Nvidia has made an important move to strengthen its position in the mobile processor space with the acquisition of Icera, which makes baseband processors for 3G and 4G smartphones and tablets. The $367 million deal was announced back in May, and now that it has cleared all regulatory approvals Nvidia can offer the two main processors used in smartphones -- the applications processor, in the form of its Tegra SoC, and the baseband processor, based on Icera technology.

This will make it easier for OEMs to satisfy their requirements for next-generation mobile products by having to work with one less company, while almost doubling Nvidia's revenue opportunity within each device. The market for baseband processors is one of the fastest growing in the industry, worth an estimated $15 billion in 2010.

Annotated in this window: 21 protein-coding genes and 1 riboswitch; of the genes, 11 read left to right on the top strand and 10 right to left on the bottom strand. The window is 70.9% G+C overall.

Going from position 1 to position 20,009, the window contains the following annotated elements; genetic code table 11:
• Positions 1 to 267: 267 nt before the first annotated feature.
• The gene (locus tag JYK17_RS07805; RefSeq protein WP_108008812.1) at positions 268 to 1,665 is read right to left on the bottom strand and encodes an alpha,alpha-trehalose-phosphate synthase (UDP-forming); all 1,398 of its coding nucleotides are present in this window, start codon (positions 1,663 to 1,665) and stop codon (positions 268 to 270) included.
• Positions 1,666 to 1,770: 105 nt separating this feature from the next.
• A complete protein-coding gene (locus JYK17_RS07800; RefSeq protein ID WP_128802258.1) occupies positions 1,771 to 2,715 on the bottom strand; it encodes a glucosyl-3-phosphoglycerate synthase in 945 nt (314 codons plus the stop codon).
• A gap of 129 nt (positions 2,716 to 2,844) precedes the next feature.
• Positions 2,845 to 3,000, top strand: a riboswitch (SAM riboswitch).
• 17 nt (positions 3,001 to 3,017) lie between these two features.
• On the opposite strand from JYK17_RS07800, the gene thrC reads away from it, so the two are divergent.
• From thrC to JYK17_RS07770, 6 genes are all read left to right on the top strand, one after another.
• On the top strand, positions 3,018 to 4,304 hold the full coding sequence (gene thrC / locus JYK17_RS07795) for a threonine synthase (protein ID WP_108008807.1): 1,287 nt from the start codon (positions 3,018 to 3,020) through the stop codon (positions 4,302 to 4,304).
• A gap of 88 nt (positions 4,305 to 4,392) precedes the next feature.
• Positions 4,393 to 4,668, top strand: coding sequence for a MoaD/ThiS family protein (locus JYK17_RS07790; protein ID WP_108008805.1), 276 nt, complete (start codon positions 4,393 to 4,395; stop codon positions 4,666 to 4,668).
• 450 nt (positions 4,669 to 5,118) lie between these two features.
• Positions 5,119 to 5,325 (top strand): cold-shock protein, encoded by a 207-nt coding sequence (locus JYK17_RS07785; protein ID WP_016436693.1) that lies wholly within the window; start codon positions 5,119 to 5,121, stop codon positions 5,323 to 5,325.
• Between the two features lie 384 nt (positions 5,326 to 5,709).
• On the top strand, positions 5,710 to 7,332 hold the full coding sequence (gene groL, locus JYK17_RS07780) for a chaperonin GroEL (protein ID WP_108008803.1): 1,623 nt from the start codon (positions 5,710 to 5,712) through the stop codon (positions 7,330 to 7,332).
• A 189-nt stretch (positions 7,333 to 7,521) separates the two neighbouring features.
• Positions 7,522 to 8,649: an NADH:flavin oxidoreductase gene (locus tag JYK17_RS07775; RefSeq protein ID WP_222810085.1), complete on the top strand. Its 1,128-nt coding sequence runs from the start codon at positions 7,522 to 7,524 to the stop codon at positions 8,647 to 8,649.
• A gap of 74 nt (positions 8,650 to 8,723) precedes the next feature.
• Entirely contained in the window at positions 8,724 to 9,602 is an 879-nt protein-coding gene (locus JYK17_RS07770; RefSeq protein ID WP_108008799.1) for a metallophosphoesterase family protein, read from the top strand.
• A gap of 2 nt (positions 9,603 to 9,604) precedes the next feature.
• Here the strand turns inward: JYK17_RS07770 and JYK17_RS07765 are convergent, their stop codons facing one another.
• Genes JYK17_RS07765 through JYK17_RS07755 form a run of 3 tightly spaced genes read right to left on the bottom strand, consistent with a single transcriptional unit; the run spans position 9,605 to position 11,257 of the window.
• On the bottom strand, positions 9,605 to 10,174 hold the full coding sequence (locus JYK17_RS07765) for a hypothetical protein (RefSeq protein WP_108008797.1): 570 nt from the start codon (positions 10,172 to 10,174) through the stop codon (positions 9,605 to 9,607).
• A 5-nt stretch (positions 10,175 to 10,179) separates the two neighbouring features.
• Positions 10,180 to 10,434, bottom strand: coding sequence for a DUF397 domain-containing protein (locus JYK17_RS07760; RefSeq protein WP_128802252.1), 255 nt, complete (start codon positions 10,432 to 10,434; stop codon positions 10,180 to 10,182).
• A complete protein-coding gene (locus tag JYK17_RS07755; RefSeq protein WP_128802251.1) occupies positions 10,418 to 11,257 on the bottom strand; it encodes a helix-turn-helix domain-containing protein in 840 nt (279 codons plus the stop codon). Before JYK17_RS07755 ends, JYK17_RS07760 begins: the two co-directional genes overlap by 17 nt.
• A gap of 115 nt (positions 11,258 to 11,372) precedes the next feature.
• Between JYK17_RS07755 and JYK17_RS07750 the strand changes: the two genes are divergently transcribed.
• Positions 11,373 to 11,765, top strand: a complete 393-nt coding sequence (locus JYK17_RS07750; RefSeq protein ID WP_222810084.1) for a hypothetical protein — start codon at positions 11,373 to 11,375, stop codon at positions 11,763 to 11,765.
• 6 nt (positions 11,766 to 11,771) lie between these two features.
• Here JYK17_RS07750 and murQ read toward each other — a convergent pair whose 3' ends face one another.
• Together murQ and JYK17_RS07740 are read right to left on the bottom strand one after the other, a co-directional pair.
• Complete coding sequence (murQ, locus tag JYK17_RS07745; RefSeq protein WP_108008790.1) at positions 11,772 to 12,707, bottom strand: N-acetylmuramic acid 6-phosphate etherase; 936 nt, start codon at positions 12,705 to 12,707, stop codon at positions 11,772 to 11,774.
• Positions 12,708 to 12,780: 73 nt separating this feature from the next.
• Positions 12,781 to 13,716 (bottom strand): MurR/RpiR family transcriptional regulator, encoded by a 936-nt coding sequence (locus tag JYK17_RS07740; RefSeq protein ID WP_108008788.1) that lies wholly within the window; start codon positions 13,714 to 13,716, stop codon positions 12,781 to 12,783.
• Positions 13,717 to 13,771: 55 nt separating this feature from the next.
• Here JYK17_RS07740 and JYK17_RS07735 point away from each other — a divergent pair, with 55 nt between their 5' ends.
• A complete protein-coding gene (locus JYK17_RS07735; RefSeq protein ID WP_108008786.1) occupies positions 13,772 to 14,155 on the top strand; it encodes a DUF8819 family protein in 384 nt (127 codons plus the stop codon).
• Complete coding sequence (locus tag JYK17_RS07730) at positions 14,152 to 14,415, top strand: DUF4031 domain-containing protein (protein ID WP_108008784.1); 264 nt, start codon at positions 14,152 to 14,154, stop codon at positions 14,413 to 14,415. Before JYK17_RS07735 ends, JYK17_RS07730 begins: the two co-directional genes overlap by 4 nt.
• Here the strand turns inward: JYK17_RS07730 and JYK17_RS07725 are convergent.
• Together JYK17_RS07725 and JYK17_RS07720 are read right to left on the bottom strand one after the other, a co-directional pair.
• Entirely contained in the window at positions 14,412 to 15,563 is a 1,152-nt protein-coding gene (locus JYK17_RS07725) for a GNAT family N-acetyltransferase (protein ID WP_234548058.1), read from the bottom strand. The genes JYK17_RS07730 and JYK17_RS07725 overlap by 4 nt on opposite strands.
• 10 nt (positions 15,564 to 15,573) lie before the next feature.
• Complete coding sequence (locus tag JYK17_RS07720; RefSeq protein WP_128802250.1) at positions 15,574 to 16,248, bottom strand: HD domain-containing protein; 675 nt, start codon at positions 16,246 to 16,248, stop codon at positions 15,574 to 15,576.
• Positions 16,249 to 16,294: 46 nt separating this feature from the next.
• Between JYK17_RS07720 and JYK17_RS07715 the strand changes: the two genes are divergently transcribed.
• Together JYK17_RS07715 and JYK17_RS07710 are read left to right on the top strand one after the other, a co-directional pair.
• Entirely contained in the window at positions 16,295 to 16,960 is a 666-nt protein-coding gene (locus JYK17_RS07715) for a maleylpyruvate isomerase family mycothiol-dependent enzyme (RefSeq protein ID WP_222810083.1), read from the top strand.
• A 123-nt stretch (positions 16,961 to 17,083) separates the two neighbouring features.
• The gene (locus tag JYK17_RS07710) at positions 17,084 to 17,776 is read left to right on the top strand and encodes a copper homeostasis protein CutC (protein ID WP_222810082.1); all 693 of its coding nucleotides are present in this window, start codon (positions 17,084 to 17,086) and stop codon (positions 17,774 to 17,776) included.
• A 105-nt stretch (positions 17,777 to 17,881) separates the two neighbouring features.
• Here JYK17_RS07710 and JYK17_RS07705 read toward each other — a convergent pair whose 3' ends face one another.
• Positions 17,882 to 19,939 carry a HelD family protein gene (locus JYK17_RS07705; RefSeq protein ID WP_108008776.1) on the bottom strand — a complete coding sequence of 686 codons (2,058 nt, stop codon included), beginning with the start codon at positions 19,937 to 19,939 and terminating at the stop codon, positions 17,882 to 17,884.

Nvidia says no layoffs will result from the acquisition and Icera will continue operating in its U.S. and Europe offices.

The move also opens the door for Nvidia to combine both processors onto a single integrated chip, though there are no immediate plans for that according to the company's CEO Jen-Hsun Huang.

Nvidia's competitors have been busy snatching up complementary businesses to offer comprehensive communications technologies as well. In August 2010, for example, Intel acquired Infineon AG's Wireless Solutions Business group for $1.4 billion -- the company provides chips for Apple's iPad and iPhone 4, along with several other high-profile handsets. Meanwhile, Qualcomm purchased Wi-Fi chipmaker Atheros Communications for $3.1 billion earlier this year, and Broadcom moved to gain a stronger foothold in 4G by acquiring Beceem Communications.